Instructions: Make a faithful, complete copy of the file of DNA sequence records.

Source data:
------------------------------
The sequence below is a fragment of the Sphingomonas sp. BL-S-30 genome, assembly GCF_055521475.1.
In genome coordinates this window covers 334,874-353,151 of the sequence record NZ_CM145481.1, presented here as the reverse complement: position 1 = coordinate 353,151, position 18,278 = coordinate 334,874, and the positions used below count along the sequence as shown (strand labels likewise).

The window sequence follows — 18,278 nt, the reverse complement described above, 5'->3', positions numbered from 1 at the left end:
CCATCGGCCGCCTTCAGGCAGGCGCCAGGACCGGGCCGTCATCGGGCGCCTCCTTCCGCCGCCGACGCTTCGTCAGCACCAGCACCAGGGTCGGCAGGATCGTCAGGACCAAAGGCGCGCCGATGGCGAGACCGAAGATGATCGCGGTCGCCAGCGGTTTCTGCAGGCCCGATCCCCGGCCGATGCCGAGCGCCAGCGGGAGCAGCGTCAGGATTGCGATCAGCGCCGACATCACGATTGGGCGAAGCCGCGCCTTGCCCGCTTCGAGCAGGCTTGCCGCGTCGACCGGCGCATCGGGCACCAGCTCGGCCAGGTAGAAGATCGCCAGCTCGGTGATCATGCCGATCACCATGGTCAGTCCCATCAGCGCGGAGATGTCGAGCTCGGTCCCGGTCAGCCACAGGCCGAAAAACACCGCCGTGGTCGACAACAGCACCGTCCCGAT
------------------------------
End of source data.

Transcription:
The sequence below is a fragment of the Sphingomonas sp. BL-S-30 genome, assembly GCF_055521475.1.
In genome coordinates this window covers 334,874-353,151 of the sequence record NZ_CM145481.1, presented here as the reverse complement: position 1 = coordinate 353,151, position 18,278 = coordinate 334,874, and the positions used below count along the sequence as shown (strand labels likewise).

The window sequence follows — 18,278 nt, the reverse complement described above, 5'->3', positions numbered from 1 at the left end:
CCATCGGCCGCCTTCAGGCAGGCGCCAGGACCGGGCCGTCATCGGGCGCCTCCTTCCGCCGCCGACGCTTCGTCAGCACCAGCACCAGGGTCGGCAGGATCGTCAGGACCAAAGGCGCGCCGATGGCGAGACCGAAGATGATCGCGGTCGCCAGCGGTTTCTGCAGGCCCGATCCCCGGCCGATGCCGAGCGCCAGCGGGAGCAGCGTCAGGATTGCGATCAGCGCCGACATCACGATTGGGCGAAGCCGCGCCTTGCCCGCTTCGAGCAGGCTTGCCGCGTCGACCGGCGCATCGGGCACCAGCTCGGCCAGGTAGAAGATCGCCAGCTCGGTGATCATGCCGATCACCATGGTCAGTCCCATCAGCGCGGAGATGTCGAGCTCGGTCCCGGTCAGCCACAGGCCGAAAAACACCGCCGTGGTCGACAACAGCACCGTCCCGAT